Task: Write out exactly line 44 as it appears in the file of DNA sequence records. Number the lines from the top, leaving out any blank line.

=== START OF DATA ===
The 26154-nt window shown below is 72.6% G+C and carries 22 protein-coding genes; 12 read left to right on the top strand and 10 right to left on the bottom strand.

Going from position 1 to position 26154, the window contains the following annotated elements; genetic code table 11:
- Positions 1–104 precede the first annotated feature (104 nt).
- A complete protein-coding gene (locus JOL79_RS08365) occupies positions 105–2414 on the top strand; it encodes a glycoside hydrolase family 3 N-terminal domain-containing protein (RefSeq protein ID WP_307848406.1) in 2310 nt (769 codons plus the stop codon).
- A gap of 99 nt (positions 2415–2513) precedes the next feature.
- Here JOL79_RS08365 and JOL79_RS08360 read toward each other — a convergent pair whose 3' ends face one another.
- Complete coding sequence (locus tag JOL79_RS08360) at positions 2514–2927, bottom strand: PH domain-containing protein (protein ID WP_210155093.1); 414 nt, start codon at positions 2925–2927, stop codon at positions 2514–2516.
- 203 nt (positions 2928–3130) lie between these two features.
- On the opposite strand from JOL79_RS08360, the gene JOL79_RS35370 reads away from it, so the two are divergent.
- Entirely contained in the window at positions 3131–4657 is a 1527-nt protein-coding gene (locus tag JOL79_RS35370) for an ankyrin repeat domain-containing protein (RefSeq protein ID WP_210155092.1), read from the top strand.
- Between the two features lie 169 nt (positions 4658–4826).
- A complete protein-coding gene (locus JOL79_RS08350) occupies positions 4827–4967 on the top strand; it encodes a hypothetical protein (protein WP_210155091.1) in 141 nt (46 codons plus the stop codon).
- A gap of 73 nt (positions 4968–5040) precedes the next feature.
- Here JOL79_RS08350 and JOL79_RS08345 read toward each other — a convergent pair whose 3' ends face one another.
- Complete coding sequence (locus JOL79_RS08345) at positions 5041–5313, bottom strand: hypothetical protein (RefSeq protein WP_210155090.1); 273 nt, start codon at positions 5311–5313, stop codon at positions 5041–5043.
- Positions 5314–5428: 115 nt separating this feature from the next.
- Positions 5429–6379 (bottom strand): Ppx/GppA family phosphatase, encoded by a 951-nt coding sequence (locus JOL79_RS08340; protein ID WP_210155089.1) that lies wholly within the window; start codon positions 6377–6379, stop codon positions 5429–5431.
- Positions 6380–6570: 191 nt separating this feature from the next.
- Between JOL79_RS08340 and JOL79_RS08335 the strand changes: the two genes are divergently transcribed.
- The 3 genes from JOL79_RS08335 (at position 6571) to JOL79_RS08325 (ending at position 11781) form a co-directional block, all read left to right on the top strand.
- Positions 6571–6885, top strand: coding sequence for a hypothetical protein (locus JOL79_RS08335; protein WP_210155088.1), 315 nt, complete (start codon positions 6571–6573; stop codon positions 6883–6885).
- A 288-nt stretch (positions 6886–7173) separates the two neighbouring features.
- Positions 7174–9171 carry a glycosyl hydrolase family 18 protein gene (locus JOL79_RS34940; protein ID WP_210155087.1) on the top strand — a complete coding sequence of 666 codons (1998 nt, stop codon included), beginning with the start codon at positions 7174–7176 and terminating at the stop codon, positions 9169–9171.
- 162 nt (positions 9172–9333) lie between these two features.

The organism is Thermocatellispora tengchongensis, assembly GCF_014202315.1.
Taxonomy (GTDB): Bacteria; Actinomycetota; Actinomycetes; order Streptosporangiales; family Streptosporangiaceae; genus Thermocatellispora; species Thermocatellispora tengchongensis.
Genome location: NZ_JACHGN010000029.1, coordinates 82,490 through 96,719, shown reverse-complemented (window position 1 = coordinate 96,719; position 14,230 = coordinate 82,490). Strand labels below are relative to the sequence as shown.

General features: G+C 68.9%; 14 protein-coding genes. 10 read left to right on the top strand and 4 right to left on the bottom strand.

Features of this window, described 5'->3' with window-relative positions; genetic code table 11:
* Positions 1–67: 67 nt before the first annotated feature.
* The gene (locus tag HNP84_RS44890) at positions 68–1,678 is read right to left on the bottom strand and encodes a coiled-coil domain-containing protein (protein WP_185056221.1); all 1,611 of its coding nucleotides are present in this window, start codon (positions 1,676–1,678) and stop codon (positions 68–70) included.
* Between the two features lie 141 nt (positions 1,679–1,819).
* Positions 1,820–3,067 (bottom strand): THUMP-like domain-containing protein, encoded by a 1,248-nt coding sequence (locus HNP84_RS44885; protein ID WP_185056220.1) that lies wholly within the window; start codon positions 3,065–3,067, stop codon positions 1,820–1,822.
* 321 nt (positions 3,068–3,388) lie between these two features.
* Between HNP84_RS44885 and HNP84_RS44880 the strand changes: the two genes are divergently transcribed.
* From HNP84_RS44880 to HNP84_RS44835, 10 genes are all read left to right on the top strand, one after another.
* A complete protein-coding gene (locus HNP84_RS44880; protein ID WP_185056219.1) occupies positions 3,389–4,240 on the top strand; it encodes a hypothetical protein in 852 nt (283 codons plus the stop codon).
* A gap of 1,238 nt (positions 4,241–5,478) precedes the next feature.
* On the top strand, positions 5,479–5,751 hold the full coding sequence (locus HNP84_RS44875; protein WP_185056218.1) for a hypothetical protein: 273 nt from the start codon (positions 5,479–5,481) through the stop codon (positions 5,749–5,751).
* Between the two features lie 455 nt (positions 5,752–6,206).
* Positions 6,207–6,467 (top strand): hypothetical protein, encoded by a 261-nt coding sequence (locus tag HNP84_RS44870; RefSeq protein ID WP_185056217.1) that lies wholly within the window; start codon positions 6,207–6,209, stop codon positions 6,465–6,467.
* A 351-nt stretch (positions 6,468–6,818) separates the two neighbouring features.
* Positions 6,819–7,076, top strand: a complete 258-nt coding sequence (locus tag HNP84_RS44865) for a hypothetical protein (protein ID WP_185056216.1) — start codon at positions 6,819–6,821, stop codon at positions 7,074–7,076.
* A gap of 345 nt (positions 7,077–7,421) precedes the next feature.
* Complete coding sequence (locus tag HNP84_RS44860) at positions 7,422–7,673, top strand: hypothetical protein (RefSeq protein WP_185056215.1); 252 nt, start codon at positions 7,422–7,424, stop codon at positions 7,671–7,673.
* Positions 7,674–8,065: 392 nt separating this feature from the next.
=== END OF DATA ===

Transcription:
* A gap of 345 nt (positions 7,077–7,421) precedes the next feature.